Indians buy high on Ryan Raburn, but it’s OK

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After hitting .256/.311/.430 in 1,573 at-bats over seven seasons with the Tigers, Ryan Raburn had to settle for a minor league contract in the offseason.  A few charmed months later, he’s now making guaranteed money through 2015, courtesy of the two-year, $4.85 million extension he signed with the Indians on Wednesday.

There’s no denying that the 32-year-old Raburn has been one of the league’s best role players this season; he’s hitting .277/.370/.565 with 13 homers and 38 RBI in 184 at-bats. He’s not just doing it against lefties, either; he’s hit .257/.347/.523 with eight homers in 109 at-bats against right-handers.

Still, there’s little to suggest this has been any sort of real breakthrough for Raburn. His strikeout rate is a bit higher than his career average. His line drive rate is, too, but only a bit. He’s been more selective than ever before, and it’s helped his walk rate. But much of his success is built on every one of his four flyballs leaving the yard, and that’s just not sustainable. According to hittrackeronline.com, Raburn is one of two players in baseball to have four “lucky homers” this year. His last two homers, coming Aug. 1 against the White Sox, were both wind-aided and wouldn’t have left the yard under normal conditions.

This is also my least favorite type of contract: multiyear deals for part-time players go bad far more often than not. Ask the Cardinals about Ty Wigginton and the Phillies about Laynce Nix. It’s not even about the money; often it turns out to be a waste of a roster spot on a player who doesn’t deserve it.

All of that said, I don’t have much of a problem with the Indians’ signing here. I don’t believe that Raburn will keep this up in 2014, but he’s been a good part-time player more often than he’s been a bad one in his career. Also, the Indians always figure to have use for him with left-handed hitters Michael Bourn and Michael Brantley due to occupy starting spots in the outfield for the next few years.

Little good can come from extending a player at the peak of his value, and that’s exactly what the Indians did here with Raburn. But the money is so modest anyway that this mostly comes down to whether Raburn will still be worth a bench spot in 2015, the final year of the deal. I’m guessing he will be.

Alex Dickerson to miss 2017 season after undergoing back surgery

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Padres’ outfielder Alex Dickerson won’t see PETCO Park anytime soon — at least, not as its starting left fielder. The 27-year-old was diagnosed with a bulging disc in his lower back prior to the start of the 2017 season, and hasn’t made any kind of substantial progress in the months since. According to Dennis Lin of the San Diego Union-Tribune, he suffered a setback in his recovery process last week and is set to undergo a season-ending discectomy next Wednesday.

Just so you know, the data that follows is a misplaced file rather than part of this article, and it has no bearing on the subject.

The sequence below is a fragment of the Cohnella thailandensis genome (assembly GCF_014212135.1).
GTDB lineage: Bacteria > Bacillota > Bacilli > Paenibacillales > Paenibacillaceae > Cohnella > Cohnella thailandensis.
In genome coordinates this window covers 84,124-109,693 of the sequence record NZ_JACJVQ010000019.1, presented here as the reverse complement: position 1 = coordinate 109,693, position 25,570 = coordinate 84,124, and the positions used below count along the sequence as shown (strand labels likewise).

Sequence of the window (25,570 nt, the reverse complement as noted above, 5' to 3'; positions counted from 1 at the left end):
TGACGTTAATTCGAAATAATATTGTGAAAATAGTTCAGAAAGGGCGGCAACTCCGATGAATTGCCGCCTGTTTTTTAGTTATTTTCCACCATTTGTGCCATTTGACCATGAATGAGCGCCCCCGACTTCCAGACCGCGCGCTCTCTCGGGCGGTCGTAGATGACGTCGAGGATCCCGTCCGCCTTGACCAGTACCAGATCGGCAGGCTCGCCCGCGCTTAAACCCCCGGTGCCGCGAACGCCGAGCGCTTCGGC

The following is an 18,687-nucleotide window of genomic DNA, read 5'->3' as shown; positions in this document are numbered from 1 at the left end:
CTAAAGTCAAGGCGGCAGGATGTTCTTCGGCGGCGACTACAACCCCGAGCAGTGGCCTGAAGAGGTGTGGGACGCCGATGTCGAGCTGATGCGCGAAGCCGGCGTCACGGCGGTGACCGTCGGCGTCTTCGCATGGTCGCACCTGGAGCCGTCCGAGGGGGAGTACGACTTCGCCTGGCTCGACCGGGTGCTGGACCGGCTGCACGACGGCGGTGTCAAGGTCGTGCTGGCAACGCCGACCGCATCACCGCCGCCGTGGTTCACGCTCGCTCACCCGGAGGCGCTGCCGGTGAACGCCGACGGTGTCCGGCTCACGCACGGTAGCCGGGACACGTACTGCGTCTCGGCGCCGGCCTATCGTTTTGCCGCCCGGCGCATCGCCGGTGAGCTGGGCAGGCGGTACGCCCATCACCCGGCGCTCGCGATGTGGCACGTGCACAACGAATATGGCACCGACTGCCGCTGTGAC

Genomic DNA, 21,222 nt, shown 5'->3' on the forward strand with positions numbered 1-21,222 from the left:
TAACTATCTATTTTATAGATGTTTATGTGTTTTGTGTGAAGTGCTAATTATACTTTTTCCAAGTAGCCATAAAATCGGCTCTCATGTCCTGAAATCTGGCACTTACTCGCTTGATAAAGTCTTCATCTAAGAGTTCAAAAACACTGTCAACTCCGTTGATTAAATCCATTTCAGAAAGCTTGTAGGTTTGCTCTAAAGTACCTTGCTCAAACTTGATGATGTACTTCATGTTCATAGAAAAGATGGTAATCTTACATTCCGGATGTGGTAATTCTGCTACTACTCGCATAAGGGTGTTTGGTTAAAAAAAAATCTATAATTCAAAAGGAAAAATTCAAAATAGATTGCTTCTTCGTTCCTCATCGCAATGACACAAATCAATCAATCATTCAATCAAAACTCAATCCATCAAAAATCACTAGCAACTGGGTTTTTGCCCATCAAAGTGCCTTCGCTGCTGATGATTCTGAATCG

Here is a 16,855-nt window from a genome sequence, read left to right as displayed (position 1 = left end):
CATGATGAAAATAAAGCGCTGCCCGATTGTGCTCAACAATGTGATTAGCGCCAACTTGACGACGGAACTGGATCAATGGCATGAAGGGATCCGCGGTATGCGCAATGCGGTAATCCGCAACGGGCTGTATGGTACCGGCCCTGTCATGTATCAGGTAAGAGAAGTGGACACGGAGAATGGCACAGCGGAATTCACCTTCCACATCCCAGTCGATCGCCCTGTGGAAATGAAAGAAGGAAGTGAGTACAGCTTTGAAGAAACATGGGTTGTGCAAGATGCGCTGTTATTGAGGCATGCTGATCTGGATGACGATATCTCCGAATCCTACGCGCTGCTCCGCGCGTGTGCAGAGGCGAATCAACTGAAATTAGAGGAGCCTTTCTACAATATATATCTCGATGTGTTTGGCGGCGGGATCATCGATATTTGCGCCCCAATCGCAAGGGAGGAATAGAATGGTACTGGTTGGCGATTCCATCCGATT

Over 285 plate appearances, Dickerson batted .257/.333/.455 with 10 home runs and a .788 OPS for the Padres in 2016. He missed several days with a right hip contusion last July, but hasn’t experienced any substantial health problems since undergoing surgery in 2014 to repair a torn ligament in his left ankle.

The expected recovery period for lower back surgery is 3-4 months, according to Lin, which puts Dickerson’s estimated return just a few days before the end of the regular season. The Padres aren’t scraping the bottom of the NL West, but their 29-44 record doesn’t bode well for a postseason run this year. Assuming Dickerson rehabs his back in a timely manner, he should be in fine form to enter the competition for left field next spring.

Video: Hanley Ramirez’s No. 250 career home run barely left the field

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Hanley Ramirez played a pivotal role during the Red Sox’ 9-4 win over the Angels on Friday night, crushing a two-run homer off of Alex Meyer to bring the Sox up to a four-run lead in the fourth inning.

Well, crushed might be the wrong word. The ball cleared the right field fence with a mere 350 feet, landing just beyond Pesky’s Pole to bring Ramirez’s career home run total to an even 250.

According to the ESPN Home Run Tracker, Ramirez’s milestone blast wasn’t the shortest home run of the year — not by a long shot. That distinction currently belongs to Rays’ outfielder Corey Dickerson, who skimmed the left field fence at Rogers Centre with a 326-foot homer back in April.